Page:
Health Professions Student Loans, Including Primary Care Loans/Loans for Disadvantaged Students

To increase educational opportunities by providing long-term, low-interest loans to students in need of financial assistance and in pursuit of a course of study in an approved health discipline.

Related Programs

Examples of Funded Projects

PCL: (1) Long-term low-interest loans made to students of Allopathic Medicine, Osteopathic Medicine.

HPSL/LDS: Long-term, low-interest loans made to students of Dentistry, Pharmacy, Optometry, Podiatric Medicine; and Veterinary Medicine; and (2) funds provided to Health Professions Schools to capitalize loan funds.

LDS: First awards were made in September 1991.

Agency - Department of Health and Human Services

The Department of Health and Human Services is the Federal government's principal agency for protecting the health of all Americans and providing essential human services, especially to those who are least able to help themselves.

Office - Jim Essel, Division of Health Careers Diversity and DevelopmentStudent Loans and Scholarships, Bureau of Health Professions, Health Resources and Services Administration, , Department of Health and Human Services, Parklawn Building, Room 8-429-105, 5600 Fishers Lane, Rockville, MD 20857.

Telephone: (301) 443-4776.

Program Accomplishments

In fiscal year 2007 support was provided to 13,817 students.

Uses and Use Restrictions

Funds on deposit can only be used for loans to eligible students pursuing a full-time course of study.

The maximum amount a student may borrow is cost of attendance (including tuition, other reasonable educational expenses and reasonable living expenses).

Third and fourth year medical and osteopathic medicine students may be eligible for additional funding to repay earlier higher-interest educational loans.

The interest rate is 5 percent.

Effective July 1, 1993, to be eligible for a Primary Care Loan (PCL), students of allopathic medicine and osteopathic medicine must meet financial need criteria and agree to enter and complete a residency training program in primary health care not later then 4 years after the date on which the student graduates from such school.

The PCL borrower must also practice primary health care until the loan is repaid in full.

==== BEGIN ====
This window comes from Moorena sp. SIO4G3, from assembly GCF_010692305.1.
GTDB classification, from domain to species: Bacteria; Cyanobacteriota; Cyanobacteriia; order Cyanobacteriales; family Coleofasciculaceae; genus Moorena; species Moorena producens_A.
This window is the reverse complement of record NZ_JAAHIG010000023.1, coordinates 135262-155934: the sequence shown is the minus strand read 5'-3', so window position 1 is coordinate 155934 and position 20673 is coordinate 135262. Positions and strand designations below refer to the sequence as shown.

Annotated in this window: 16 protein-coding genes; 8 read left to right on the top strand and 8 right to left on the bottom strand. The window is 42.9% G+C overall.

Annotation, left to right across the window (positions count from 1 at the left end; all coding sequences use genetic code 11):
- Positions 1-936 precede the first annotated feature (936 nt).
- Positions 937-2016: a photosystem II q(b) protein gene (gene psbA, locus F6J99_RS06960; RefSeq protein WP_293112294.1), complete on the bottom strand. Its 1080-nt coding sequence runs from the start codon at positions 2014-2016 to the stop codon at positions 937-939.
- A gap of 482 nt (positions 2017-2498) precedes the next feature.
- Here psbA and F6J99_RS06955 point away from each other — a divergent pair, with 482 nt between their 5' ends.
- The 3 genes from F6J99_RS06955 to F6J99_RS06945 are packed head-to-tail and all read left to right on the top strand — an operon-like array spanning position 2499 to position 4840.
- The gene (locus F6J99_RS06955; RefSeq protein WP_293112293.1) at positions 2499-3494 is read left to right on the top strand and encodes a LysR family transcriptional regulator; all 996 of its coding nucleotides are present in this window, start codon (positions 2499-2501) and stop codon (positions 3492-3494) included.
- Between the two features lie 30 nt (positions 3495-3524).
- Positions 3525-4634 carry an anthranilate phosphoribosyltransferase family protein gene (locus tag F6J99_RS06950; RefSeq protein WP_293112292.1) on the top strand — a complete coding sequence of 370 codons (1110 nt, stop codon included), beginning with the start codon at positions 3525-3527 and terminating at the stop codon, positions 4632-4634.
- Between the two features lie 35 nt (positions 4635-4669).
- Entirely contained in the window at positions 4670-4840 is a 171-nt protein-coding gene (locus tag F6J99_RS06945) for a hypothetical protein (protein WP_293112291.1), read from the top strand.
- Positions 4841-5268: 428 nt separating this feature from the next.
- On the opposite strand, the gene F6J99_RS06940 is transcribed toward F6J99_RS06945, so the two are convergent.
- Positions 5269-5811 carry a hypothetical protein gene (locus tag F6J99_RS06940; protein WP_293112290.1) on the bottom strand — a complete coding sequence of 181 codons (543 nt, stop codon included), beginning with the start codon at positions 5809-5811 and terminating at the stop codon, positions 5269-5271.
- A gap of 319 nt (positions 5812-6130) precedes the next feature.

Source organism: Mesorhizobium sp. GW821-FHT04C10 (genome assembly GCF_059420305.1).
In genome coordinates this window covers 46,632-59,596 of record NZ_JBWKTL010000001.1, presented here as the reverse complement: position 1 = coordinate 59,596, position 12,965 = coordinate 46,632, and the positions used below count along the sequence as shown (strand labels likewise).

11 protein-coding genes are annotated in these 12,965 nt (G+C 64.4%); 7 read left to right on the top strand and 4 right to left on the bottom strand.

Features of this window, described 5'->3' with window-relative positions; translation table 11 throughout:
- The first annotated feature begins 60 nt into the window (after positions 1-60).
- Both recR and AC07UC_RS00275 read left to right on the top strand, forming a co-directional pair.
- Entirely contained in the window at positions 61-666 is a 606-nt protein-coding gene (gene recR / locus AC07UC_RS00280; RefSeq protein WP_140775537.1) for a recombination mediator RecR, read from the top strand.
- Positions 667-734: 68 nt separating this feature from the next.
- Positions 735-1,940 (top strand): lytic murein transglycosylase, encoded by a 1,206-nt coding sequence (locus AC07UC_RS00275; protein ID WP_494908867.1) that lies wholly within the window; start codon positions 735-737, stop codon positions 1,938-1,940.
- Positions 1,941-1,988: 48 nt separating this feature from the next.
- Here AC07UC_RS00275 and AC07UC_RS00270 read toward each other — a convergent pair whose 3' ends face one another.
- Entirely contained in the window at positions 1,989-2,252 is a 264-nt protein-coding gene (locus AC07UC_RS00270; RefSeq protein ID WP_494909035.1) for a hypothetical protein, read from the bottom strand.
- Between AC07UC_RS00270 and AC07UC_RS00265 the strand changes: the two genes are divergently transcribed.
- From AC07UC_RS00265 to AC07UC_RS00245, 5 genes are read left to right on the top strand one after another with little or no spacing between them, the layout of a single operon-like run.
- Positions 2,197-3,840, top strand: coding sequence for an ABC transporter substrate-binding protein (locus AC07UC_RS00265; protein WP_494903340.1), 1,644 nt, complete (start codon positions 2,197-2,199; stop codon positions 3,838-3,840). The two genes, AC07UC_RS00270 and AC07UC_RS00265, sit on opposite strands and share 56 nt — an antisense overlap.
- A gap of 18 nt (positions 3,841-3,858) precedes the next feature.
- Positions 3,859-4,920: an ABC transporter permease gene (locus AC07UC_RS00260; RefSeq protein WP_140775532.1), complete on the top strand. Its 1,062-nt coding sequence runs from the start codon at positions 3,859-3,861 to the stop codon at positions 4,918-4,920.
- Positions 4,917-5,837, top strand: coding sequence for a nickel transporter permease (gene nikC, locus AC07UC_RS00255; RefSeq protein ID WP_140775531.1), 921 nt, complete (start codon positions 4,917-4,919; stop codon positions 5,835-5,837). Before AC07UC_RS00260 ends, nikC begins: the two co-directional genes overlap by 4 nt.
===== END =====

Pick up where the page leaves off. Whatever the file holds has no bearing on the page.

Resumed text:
To be eligible for Loans for Disadvantaged Students (LDS) students must meet the HPSL criteria and also be from a disadvantaged background as defined by the Secretary.

A school must be carrying out a program for recruiting and retaining students from disadvantaged backgrounds, including racial and ethnic minorities and carrying out a program for recruiting and retaining minority faculty to be eligible for LDS funds.

In addition, the school must agree to ensure that adequate instruction regarding minority health issues is in the curricula of the school.

Health clinics must provide services to a significant number of individuals who are from disadvantaged backgrounds, including members of minority groups and enter into arrangements with one or more such clinics for the purpose of providing students of the school with experience in clinical services to such individuals.

Secondary educational institutions and undergraduate institutions of higher education, to must enter into arrangements with one or more such institutions for the purpose of carrying out programs regarding the educational preparation of disadvantaged students, including minority students, to enter the health professions and recruit such individuals into the health professions.

These institutions should also establish a mentor program for assisting disadvantaged students, including minority students, toward completion of the educational requirements for degrees from the school.